I also have a hard time seeing the FARC negotiating with the Uribe administration given that the FARC consider Uribe linked directly to paramilitary groups. This is problematic for a variety of reasons, not the least of which being that the last major peace accord (not the last set of talks, but the last major agreement) between the FARC and the government, back during the Betancur administration (1982-1986) led to the creation of a political party, the Patriotic Union (UP). Over the course of less than two decades, right-wing paramilitary groups (linked directly to the AUC that is in talks with the government to demobilize) assassinated upwards of 4,000 members of the UP, in what has been accurately terms a “political genocide.”

As such, given that the Uribe administration has been negotiating with the AUC (and because there have been credible accusations that Uribe worked with paramilitary groups when he was governor of the department of Antioquia in the 1990s), I have a very hard time seeing the FARC being willing to talk to Uribe. Given that there are also serious problems with the AUC’s demobilization (i.e., not all of those demobilized appear to be remaing demobilized), then one would think that distrust would be high.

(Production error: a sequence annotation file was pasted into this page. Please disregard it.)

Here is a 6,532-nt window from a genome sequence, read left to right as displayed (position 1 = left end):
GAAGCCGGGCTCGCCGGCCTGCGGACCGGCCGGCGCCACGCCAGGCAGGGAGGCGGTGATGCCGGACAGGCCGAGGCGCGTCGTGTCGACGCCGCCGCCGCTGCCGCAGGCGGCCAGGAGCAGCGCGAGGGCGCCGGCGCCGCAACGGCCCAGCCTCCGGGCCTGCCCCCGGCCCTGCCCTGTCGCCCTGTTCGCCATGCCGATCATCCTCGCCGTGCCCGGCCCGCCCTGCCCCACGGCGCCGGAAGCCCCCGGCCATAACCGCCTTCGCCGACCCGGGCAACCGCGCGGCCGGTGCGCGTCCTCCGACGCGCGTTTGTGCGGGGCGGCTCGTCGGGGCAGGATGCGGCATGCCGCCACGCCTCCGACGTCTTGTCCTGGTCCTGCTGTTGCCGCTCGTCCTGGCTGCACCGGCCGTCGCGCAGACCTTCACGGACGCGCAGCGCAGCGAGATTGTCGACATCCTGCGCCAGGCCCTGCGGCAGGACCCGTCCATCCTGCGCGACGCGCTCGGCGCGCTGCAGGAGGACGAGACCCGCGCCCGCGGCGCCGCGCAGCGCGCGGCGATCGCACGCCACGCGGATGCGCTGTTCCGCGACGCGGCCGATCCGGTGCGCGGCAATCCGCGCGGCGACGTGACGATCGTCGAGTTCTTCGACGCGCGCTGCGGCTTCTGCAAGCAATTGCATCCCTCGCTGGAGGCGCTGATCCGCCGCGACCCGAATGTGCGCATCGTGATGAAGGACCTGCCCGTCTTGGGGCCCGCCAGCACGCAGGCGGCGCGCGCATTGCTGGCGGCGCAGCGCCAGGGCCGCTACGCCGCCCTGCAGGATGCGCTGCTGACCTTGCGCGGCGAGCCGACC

Just to add another wrinkle to the story, Uribe’s father was killed by the FARC during a kidnapping attempt.

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July 31, 2007
DefMin: Sensitive Info Leaked to Guerrillas and Narcos in Colombia
By Dr. Steven L. Taylor

Via the BBC: Colombia admits army infiltrated

Drug traffickers and guerrillas have infiltrated senior levels of the Colombian armed forces, seriously compromising their work, officials say.

Defence Minister Juan Manuel Santos said the Farc rebels and the main drugs cartel had bribed officials to get information and so avoid capture.

His admission confirms the suspicions of many Colombians, correspondents say.


Mr Santos’s comments come after two incidents pointed to serious leaks in the security forces.